Hickey’s overtime winner lifts Islanders to exciting 4-3 overtime win over Panthers in Game 3

Thomas Hickey

Brooklyn Hero: Defenseman Thomas Hickey celebrates his overtime winner that gave the Islanders a 4-3 victory in Game 3 in the first ever playoff game in Brooklyn. AP Photo/Adam Hunger/Getty Images

When it comes to playoff overtime, everyone needs a hero. No matter whose side you’re on, one player will play the role everyone wants to. For the Islanders in their first ever playoff game in Brooklyn, it was an unlikely hero in defenseman Thomas Hickey who scored at 12:31 of overtime to lift the Islanders to an exciting 4-3 win over the Panthers in Game 3 before a thunderous capacity crowd of 15,795 at Barclays Center.

On a roster that features captain John Tavares along with Frans Nielsen and Kyle Okposo, it was the 27-year old unheralded veteran who was the hero. Hickey scored his first career postseason goal off a great feed from Brock Nelson from behind the net, giving the Islanders a 2-1 lead in the best-of-seven first round series.

After the evenly matched teams split the first two in Florida, Brooklyn finally had their chance to host playoff hockey in the Isles’ first season on Atlantic Avenue in downtown Brooklyn. Even with the crowd ready and the anticipation building with a special two-hour pregame show broadcast on WFAN leading into a rare radio cast on the popular radio station, the Islanders came out flat.

They fell behind right away on Reilly Smith’s fourth goal coming just 2:25 into the first period. The former Bruins’ forward who the Panthers acquired last summer for Jimmy Hayes has lit it up in this series. The Isles have had no answer for him. Smith continued his torrid play by scoring and setting up the other two Florida goals. He leads all players with seven points in the series.

For a large portion of the first, the Panthers were much better. Their speed caused the Islanders’ defense problems in their end. Florida controlled the possession generating quality chances while out-shooting the Isles 12-8. It could’ve been worse but after scoring his fourth on a neat backhand rebound past Thomas Greiss, Smith sent a backhand off the goalpost. While Greiss kept it a one-goal deficit, Roberto Luongo was sharp early following up a 41-save Game 2 performance with eight more stops.

There weren’t many soldiers in the opening 20 minutes on the Brooklyn side. Outside Tavares, who was dangerous every shift, it wasn’t the kind of start they wanted. It got even more troublesome when Aleksander Barkov scored his first career postseason goal only 1:11 into the second from Smith and Jonathan Huberdeau. A good fore-check by Huberdeau set up Smith in the slot but his shot went over the net and took a good carom off the back boards right to Barkov for an easy finish.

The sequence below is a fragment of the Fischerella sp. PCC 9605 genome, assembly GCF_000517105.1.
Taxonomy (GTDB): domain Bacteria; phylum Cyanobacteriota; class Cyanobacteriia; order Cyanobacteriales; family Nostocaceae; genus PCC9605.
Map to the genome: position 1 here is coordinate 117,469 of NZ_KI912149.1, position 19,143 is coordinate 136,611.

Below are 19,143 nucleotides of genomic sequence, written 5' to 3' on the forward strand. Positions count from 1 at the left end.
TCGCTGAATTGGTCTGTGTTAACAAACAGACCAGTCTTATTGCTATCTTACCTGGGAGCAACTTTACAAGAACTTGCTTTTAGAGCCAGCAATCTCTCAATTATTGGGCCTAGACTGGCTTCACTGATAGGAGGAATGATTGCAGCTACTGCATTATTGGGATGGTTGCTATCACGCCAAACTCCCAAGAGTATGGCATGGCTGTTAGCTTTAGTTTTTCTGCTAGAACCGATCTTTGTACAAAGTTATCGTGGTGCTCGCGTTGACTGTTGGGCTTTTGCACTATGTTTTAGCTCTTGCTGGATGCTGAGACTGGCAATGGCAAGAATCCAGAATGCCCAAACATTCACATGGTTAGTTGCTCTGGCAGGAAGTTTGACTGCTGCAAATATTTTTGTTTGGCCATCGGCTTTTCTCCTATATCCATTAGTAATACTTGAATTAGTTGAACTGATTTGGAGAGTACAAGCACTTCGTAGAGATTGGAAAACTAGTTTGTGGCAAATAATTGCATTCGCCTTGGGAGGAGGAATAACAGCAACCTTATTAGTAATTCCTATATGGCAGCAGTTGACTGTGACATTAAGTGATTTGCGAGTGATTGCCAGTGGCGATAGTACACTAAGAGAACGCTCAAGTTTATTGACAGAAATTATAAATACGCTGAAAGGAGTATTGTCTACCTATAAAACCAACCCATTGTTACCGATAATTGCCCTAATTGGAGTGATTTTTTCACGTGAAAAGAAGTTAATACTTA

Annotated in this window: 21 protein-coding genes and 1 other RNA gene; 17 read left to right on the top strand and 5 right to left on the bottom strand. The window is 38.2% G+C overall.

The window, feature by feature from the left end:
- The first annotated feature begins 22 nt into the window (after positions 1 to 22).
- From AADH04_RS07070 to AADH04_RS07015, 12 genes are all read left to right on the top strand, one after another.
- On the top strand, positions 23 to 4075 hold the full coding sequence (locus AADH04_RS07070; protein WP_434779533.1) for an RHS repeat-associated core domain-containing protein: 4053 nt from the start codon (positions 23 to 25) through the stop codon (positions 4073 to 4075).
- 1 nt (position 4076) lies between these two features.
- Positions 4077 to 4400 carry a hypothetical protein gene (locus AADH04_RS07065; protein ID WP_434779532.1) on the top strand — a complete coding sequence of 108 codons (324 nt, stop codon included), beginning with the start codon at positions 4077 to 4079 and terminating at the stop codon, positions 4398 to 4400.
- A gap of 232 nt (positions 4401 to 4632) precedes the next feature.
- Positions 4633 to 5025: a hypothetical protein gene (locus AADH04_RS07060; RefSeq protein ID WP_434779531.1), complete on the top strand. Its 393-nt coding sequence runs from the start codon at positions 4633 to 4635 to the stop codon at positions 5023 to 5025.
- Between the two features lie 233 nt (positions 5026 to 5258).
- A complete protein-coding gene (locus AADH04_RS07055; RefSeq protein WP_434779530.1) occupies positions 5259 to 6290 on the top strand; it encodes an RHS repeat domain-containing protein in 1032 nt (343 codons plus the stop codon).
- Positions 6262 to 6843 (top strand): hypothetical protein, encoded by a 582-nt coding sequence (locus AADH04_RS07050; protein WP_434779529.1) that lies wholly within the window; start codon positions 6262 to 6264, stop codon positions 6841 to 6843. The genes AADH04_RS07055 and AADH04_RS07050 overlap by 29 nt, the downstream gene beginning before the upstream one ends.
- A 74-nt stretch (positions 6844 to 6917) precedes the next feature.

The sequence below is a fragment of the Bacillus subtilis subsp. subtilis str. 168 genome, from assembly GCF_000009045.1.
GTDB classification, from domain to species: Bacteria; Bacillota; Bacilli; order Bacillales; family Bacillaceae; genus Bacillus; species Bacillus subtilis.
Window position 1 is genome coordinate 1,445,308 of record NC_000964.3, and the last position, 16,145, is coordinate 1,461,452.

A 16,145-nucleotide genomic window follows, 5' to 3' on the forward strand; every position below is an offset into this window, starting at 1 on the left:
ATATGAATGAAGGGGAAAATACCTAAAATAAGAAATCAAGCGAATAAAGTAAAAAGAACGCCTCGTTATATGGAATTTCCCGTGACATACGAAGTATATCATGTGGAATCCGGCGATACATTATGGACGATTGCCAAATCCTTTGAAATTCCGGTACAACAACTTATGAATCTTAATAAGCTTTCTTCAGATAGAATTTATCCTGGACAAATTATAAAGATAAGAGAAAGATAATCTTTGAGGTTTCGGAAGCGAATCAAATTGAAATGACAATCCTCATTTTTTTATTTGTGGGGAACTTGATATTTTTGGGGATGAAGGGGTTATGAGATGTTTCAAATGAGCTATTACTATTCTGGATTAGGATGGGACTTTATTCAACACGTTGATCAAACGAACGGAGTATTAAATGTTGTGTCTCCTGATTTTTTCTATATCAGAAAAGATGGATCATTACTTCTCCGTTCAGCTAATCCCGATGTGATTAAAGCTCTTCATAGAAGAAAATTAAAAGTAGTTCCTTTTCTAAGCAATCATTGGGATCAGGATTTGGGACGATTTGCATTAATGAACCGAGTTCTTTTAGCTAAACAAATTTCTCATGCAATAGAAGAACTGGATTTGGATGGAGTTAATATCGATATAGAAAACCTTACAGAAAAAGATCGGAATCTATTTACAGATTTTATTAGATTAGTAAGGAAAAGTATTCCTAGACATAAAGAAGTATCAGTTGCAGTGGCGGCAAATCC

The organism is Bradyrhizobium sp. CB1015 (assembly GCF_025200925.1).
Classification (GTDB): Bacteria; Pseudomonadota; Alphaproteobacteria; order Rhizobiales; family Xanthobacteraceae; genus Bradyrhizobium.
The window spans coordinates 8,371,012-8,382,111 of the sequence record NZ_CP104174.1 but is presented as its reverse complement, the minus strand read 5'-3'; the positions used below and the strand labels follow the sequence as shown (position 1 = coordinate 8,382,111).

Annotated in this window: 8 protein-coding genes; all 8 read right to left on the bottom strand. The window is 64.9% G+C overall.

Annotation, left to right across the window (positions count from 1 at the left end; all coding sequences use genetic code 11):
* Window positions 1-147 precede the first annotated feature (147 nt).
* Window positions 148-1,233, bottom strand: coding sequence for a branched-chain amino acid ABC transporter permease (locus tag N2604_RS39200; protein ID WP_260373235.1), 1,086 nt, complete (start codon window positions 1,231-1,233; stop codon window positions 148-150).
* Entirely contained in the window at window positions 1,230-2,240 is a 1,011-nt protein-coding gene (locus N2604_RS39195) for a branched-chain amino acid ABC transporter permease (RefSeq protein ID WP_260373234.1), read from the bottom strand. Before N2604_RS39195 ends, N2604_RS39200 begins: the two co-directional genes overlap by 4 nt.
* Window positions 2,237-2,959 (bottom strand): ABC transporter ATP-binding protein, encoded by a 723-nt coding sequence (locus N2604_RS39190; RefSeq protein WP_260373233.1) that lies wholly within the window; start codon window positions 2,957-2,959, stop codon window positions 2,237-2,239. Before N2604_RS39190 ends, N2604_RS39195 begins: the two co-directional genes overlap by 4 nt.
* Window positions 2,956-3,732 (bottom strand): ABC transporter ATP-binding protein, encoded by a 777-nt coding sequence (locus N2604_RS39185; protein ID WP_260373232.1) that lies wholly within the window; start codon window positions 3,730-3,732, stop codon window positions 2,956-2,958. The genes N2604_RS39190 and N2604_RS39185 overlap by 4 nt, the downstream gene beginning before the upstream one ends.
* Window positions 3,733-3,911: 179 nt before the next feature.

Trailing by two, the Islanders needed something to happen. They got a huge break when Aaron Ekblad’s goal was reversed. Smith passed for an open Ekblad, who wired a shot past Greiss that would’ve made it 3-0 only four minutes into the second. Playing a hunch, Islanders’ coach Jack Capuano challenged that the play was offside. MSG’s second camera angle at the blue line was conclusive enough to reverse the call on the ice. The Florida player didn’t have full possession of the puck when they crossed the blue line.

It was the turning point. Suddenly, the sellout crowd at Barclays Center got back into it. Feeding off the energy, the Islanders had a good shift drawing a boarding minor on Alex Petrovic at 4:43. Twenty-five seconds later, Jussi Jokinen went off for tripping which handed the Isles a two-man advantage for 1:36. It took all of 13 seconds for Ryan Pulock to blast a perfect Kyle Okposo cross ice feed past Luongo for his first of the postseason. It was a set play with Tavares winning the puck back to Okposo, who nicely dished across for a wicked Pulock one-timer that cut it to 2-1 at 5:21.

But with the crowd buzzing, the Panthers were able to kill the rest of Jokinen’s penalty. Smith then made another great play setting up Nick Bjugstad to restore a two-goal lead at 7:23. Dmitry Kulikov forced Hickey into a turnover in the neutral zone. Kulikov’s outlet for Smith allowed the speedy forward to skate around a tired Pulock, who was caught at the end of his shift. Smith was stopped pointblank by Greiss but Bjugstad followed up on the rebound silencing the crowd momentarily.